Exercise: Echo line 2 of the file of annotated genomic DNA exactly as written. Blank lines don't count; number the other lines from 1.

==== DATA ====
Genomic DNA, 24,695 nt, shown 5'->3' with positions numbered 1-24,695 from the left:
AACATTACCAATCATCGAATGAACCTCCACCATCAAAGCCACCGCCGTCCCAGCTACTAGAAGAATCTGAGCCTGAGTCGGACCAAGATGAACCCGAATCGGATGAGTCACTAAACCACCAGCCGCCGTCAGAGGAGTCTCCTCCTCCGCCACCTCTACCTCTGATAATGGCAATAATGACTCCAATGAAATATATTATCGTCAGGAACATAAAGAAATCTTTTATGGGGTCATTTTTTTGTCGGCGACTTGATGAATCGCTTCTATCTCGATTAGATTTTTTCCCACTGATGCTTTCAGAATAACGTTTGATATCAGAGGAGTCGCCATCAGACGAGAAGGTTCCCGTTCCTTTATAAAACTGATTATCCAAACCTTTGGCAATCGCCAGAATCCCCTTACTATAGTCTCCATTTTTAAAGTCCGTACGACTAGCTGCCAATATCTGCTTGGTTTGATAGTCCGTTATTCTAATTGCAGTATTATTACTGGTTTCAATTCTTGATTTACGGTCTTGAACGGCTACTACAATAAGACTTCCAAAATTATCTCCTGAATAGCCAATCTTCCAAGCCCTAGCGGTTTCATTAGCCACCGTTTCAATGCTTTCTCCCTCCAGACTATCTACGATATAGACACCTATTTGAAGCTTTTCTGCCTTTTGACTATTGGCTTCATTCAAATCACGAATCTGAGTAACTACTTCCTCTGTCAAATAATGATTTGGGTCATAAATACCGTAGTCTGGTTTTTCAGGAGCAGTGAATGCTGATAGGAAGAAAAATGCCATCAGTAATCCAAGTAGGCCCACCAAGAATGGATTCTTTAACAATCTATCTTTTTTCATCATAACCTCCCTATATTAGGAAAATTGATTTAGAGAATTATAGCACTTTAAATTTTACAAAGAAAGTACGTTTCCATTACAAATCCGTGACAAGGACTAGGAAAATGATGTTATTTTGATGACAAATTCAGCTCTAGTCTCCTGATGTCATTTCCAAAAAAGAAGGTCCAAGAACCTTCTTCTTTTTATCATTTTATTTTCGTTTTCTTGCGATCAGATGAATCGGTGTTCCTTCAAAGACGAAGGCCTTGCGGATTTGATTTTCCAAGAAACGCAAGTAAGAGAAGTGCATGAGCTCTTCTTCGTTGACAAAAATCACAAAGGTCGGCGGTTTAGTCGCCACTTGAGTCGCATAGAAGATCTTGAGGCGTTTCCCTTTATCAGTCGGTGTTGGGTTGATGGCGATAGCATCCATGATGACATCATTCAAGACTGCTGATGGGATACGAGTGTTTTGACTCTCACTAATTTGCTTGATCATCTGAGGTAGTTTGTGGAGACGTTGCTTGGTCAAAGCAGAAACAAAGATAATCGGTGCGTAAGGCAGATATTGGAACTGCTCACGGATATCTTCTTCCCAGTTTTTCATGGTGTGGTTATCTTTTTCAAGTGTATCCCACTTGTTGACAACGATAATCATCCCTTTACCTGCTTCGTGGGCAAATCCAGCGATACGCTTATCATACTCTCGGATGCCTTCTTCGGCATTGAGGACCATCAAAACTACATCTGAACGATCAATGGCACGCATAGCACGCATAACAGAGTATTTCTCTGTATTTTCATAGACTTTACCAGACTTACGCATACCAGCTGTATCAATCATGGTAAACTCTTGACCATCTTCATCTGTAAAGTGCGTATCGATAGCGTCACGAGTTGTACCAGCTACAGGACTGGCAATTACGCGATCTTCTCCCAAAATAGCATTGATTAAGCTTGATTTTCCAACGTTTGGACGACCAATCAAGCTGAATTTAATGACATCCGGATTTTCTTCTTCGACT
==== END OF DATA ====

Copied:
AACATTACCAATCATCGAATGAACCTCCACCATCAAAGCCACCGCCGTCCCAGCTACTAGAAGAATCTGAGCCTGAGTCGGACCAAGATGAACCCGAATCGGATGAGTCACTAAACCACCAGCCGCCGTCAGAGGAGTCTCCTCCTCCGCCACCTCTACCTCTGATAATGGCAATAATGACTCCAATGAAATATATTATCGTCAGGAACATAAAGAAATCTTTTATGGGGTCATTTTTTTGTCGGCGACTTGATGAATCGCTTCTATCTCGATTAGATTTTTTCCCACTGATGCTTTCAGAATAACGTTTGATATCAGAGGAGTCGCCATCAGACGAGAAGGTTCCCGTTCCTTTATAAAACTGATTATCCAAACCTTTGGCAATCGCCAGAATCCCCTTACTATAGTCTCCATTTTTAAAGTCCGTACGACTAGCTGCCAATATCTGCTTGGTTTGATAGTCCGTTATTCTAATTGCAGTATTATTACTGGTTTCAATTCTTGATTTACGGTCTTGAACGGCTACTACAATAAGACTTCCAAAATTATCTCCTGAATAGCCAATCTTCCAAGCCCTAGCGGTTTCATTAGCCACCGTTTCAATGCTTTCTCCCTCCAGACTATCTACGATATAGACACCTATTTGAAGCTTTTCTGCCTTTTGACTATTGGCTTCATTCAAATCACGAATCTGAGTAACTACTTCCTCTGTCAAATAATGATTTGGGTCATAAATACCGTAGTCTGGTTTTTCAGGAGCAGTGAATGCTGATAGGAAGAAAAATGCCATCAGTAATCCAAGTAGGCCCACCAAGAATGGATTCTTTAACAATCTATCTTTTTTCATCATAACCTCCCTATATTAGGAAAATTGATTTAGAGAATTATAGCACTTTAAATTTTACAAAGAAAGTACGTTTCCATTACAAATCCGTGACAAGGACTAGGAAAATGATGTTATTTTGATGACAAATTCAGCTCTAGTCTCCTGATGTCATTTCCAAAAAAGAAGGTCCAAGAACCTTCTTCTTTTTATCATTTTATTTTCGTTTTCTTGCGATCAGATGAATCGGTGTTCCTTCAAAGACGAAGGCCTTGCGGATTTGATTTTCCAAGAAACGCAAGTAAGAGAAGTGCATGAGCTCTTCTTCGTTGACAAAAATCACAAAGGTCGGCGGTTTAGTCGCCACTTGAGTCGCATAGAAGATCTTGAGGCGTTTCCCTTTATCAGTCGGTGTTGGGTTGATGGCGATAGCATCCATGATGACATCATTCAAGACTGCTGATGGGATACGAGTGTTTTGACTCTCACTAATTTGCTTGATCATCTGAGGTAGTTTGTGGAGACGTTGCTTGGTCAAAGCAGAAACAAAGATAATCGGTGCGTAAGGCAGATATTGGAACTGCTCACGGATATCTTCTTCCCAGTTTTTCATGGTGTGGTTATCTTTTTCAAGTGTATCCCACTTGTTGACAACGATAATCATCCCTTTACCTGCTTCGTGGGCAAATCCAGCGATACGCTTATCATACTCTCGGATGCCTTCTTCGGCATTGAGGACCATCAAAACTACATCTGAACGATCAATGGCACGCATAGCACGCATAACAGAGTATTTCTCTGTATTTTCATAGACTTTACCAGACTTACGCATACCAGCTGTATCAATCATGGTAAACTCTTGACCATCTTCATCTGTAAAGTGCGTATCGATAGCGTCACGAGTTGTACCAGCTACAGGACTGGCAATTACGCGATCTTCTCCCAAAATAGCATTGATTAAGCTTGATTTTCCAACGTTTGGACGACCAATCAAGCTGAATTTAATGACATCCGGATTTTCTTCTTCGACT